An insurance policy is ambiguous if it contains language of doubtful or conflicting meaning based on a reasonable construction of the policy's language. 276 Kan. at 112, 73 P.3d 120. Contract language is not ambiguous simply because the parties disagree on the interpretation of the language. To determine whether the language of a contract is ambiguous, the court must not consider what the insurer intends the language to mean, but must view the language in terms of what a reasonably prudent insured would understand the language to mean. 276 Kan. at 111, 73 P.3d 120. If contract language is ambiguous, the contract must be construed against the drafter. Whether a contract is ambiguous is a matter of law subject to de novo review. Liggatt v. Employers Mut. Casualty Co., 273 Kan. 915, 921, 46 P.3d 1120 (2002).

Of course, while considering statutory interpretations, this court exercises unlimited review of such questions. Bryant v. Midwest Staff Solutions, Inc., 292 Kan. 585, 587, 257 P.3d 255 (2011).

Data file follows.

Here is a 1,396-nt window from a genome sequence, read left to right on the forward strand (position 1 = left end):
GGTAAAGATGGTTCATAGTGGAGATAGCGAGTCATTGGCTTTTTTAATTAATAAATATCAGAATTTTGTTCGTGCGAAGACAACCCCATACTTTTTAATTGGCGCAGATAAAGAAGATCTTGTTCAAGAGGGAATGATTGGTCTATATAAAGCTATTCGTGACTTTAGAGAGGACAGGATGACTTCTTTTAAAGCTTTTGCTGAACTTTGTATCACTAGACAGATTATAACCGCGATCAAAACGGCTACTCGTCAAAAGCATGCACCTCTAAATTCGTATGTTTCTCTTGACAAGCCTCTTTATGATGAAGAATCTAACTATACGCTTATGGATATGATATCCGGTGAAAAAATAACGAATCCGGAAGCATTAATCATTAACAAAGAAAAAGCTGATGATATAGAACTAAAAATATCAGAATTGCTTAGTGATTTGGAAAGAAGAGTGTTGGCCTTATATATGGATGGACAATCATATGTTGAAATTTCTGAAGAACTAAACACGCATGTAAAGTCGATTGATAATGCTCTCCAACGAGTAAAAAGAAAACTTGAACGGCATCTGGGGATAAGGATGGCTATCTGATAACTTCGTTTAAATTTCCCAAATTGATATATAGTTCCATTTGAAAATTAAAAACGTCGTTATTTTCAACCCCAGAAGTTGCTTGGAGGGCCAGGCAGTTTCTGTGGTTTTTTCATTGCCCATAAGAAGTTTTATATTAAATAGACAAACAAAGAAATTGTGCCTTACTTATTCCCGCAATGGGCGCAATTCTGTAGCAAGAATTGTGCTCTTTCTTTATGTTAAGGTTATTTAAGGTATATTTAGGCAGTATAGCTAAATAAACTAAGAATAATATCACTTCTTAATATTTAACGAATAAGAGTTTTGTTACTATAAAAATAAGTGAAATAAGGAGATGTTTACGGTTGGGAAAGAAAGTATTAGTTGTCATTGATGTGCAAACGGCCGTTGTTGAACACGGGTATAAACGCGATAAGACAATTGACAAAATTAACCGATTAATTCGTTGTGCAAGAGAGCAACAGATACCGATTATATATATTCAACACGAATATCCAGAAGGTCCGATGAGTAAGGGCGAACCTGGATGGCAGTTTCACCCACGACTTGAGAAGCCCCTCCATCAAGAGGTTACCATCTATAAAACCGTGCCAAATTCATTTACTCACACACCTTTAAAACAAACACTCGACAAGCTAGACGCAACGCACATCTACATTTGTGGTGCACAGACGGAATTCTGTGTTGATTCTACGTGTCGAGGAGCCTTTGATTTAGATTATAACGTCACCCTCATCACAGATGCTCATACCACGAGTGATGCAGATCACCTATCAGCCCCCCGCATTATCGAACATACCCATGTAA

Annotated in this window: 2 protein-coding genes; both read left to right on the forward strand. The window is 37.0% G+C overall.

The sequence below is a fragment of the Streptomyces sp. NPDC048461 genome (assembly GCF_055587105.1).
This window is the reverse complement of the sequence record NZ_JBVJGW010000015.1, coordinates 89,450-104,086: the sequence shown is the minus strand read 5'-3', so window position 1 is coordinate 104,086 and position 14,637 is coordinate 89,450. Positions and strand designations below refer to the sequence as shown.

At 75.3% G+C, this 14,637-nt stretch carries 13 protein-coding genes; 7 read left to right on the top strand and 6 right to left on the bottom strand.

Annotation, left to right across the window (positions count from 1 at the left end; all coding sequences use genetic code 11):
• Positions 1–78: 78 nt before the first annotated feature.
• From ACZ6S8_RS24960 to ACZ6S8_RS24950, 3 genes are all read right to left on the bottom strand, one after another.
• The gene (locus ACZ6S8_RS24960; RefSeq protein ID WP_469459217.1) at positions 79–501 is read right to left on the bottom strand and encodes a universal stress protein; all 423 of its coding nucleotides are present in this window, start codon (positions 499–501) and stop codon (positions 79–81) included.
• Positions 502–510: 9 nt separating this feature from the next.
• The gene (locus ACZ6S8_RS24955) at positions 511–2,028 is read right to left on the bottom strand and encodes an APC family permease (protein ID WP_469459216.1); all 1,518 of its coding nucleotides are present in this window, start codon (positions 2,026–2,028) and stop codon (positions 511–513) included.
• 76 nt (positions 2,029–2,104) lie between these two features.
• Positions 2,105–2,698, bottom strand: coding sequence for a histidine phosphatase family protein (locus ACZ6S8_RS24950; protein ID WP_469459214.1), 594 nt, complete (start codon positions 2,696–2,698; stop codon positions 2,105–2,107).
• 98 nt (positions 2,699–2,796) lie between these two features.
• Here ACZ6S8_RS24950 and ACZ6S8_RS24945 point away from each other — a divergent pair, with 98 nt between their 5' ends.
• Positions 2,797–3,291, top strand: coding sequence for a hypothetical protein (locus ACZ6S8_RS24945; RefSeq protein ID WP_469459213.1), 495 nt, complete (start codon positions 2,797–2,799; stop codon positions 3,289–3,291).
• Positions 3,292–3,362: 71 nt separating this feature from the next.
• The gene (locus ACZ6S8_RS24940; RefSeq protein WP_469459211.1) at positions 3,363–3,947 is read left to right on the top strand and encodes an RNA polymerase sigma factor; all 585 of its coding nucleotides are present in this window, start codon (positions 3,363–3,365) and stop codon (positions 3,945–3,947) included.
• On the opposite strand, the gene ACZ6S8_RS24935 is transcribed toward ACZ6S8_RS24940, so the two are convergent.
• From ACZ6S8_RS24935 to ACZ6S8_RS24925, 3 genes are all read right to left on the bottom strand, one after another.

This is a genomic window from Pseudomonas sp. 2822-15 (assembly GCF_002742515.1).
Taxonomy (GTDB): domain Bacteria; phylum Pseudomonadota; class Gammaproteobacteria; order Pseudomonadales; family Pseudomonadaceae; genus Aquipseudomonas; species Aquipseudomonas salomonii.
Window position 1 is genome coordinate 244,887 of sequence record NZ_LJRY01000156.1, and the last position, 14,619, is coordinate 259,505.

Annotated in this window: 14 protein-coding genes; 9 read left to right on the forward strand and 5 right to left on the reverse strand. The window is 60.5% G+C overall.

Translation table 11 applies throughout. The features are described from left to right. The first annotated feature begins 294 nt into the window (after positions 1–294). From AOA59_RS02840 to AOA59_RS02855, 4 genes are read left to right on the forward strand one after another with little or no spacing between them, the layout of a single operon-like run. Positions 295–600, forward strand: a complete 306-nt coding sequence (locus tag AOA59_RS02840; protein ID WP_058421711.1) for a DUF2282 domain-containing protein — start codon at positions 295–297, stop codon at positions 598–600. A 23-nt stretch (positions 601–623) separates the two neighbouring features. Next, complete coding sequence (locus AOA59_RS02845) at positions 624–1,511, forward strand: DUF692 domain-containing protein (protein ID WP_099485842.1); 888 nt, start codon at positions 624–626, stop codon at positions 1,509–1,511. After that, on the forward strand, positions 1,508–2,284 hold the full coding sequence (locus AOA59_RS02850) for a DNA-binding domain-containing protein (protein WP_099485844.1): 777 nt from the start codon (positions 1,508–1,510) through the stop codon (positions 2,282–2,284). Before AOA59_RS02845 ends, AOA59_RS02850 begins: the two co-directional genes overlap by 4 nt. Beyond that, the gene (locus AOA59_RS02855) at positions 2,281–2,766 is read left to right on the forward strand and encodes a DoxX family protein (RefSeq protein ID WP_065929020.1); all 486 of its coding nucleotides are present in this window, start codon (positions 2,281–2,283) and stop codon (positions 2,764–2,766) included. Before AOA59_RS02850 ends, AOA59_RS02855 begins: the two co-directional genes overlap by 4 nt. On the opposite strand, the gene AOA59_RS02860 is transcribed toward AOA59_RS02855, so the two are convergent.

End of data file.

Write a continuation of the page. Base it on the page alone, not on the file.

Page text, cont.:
We hold the school district authorized this travel.

We begin our analysis by stating that we see no ambiguity in this insurance contract. The two terms used in the insurance contract that are at the heart of this dispute are " authorized" and " subject to reimbursement." In our view, a reasonably prudent insured would understand the two controlling terms of the policy. The terms in question are not ambiguous just because the parties here disagree about their meaning. Therefore, following the ruling in Marshall, we shall attribute ordinary everyday meanings to the ordinary words used in this clause dealing with covered travel because the context indicates there is no technical sense attributed to the words that would alter their ordinary meaning. We look first at " authorized."

Black's Law Dictionary 153 (9th ed.2009) defines " authorize" as: " 1. To give legal authority; to empower.... 2. To formally approve; to sanction." Using that definition, we can see that the school authorized Rodriguez' travel with another student.

The record contains a copy of a " Transportation Release Form" signed by one of Rodriguez' parents. It clearly informs the parents that the school was going to permit Rodriguez to either drive or ride ...